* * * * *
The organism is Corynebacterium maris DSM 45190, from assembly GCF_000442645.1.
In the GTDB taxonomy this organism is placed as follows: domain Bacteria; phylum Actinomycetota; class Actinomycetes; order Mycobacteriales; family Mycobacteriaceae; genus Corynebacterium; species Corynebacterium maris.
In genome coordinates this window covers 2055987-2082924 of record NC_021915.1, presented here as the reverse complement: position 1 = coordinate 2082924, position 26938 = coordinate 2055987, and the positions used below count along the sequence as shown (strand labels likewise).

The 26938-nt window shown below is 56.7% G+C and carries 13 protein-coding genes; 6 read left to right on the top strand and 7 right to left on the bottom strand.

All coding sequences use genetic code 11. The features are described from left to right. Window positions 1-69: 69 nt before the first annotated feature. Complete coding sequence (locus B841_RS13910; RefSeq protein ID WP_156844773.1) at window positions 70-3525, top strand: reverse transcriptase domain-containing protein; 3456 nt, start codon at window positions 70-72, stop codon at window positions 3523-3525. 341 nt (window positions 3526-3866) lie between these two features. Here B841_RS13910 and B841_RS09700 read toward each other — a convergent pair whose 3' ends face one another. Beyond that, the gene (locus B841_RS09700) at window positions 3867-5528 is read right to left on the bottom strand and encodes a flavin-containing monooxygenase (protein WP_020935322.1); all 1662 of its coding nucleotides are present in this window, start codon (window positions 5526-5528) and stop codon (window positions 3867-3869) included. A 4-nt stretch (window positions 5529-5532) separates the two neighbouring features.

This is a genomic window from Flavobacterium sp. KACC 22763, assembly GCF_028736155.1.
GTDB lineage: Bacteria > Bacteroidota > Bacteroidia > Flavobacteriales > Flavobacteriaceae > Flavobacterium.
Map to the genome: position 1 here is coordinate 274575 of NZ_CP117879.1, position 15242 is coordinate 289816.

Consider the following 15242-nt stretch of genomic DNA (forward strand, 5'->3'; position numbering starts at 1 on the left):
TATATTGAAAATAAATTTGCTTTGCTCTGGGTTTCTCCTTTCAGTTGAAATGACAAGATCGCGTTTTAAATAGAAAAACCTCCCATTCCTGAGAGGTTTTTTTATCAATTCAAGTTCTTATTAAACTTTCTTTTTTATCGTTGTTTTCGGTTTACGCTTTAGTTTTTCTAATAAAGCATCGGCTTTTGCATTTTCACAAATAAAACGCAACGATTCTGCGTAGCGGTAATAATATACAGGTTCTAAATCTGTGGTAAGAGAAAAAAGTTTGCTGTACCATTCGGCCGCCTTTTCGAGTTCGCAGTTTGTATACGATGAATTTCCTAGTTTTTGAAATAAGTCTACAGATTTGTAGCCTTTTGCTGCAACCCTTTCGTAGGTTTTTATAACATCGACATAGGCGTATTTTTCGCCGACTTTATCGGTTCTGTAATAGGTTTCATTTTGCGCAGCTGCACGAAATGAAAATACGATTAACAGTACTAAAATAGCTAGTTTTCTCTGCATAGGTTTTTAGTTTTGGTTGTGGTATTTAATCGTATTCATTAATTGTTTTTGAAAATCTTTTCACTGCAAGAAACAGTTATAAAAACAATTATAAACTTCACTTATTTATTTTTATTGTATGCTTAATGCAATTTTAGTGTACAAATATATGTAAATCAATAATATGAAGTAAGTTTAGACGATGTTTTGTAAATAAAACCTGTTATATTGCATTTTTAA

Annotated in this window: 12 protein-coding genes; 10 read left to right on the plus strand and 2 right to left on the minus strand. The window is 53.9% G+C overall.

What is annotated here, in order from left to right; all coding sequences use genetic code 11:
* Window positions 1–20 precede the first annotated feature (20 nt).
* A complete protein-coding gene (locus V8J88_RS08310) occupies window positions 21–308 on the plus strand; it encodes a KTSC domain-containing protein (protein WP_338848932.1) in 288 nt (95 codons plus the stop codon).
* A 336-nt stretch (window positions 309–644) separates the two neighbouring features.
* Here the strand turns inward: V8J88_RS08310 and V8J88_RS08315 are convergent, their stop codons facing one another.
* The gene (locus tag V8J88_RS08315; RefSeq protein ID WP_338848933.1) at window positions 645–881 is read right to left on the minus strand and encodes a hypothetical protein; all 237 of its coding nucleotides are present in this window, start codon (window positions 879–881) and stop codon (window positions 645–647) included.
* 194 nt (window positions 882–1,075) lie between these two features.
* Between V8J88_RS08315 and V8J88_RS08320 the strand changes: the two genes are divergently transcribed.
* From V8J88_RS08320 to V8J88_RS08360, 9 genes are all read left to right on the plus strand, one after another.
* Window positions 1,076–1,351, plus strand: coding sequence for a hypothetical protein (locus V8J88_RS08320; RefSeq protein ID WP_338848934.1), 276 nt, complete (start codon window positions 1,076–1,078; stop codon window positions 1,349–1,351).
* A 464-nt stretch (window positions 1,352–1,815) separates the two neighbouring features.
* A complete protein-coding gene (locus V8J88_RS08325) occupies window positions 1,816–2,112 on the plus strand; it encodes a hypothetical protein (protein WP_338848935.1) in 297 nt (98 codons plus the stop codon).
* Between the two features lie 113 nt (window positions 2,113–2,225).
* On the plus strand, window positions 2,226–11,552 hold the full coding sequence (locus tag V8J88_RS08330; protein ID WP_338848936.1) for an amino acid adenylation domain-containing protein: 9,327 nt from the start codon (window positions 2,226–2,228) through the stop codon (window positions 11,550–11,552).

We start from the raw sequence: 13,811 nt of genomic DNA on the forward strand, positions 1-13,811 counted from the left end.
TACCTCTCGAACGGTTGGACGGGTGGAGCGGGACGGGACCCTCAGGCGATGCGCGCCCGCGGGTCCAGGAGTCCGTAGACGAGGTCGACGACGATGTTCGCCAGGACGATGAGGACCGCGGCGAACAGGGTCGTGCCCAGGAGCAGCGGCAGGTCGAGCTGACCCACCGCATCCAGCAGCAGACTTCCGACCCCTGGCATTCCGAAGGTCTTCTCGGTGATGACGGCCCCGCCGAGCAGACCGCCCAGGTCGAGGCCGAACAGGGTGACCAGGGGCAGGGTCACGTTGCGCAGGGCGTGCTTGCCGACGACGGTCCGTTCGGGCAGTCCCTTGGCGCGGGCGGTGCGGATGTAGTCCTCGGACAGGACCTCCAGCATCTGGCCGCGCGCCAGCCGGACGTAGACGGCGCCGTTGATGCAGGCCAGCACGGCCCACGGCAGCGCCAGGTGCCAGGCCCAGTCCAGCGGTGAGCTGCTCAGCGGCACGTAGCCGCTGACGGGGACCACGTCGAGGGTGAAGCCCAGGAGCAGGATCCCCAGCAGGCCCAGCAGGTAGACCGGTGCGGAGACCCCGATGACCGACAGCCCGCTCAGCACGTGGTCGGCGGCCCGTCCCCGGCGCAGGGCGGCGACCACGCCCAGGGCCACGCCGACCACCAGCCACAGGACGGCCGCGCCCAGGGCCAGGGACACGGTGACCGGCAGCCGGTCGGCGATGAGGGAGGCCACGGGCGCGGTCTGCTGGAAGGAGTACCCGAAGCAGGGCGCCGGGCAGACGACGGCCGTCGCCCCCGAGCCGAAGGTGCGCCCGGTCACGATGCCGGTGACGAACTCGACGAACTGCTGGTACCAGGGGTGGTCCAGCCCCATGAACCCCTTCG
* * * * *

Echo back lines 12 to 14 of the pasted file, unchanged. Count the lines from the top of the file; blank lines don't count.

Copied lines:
What is annotated here, in order from left to right; all coding sequences use genetic code 11:
* Window positions 1–20 precede the first annotated feature (20 nt).
* A complete protein-coding gene (locus V8J88_RS08310) occupies window positions 21–308 on the plus strand; it encodes a KTSC domain-containing protein (protein WP_338848932.1) in 288 nt (95 codons plus the stop codon).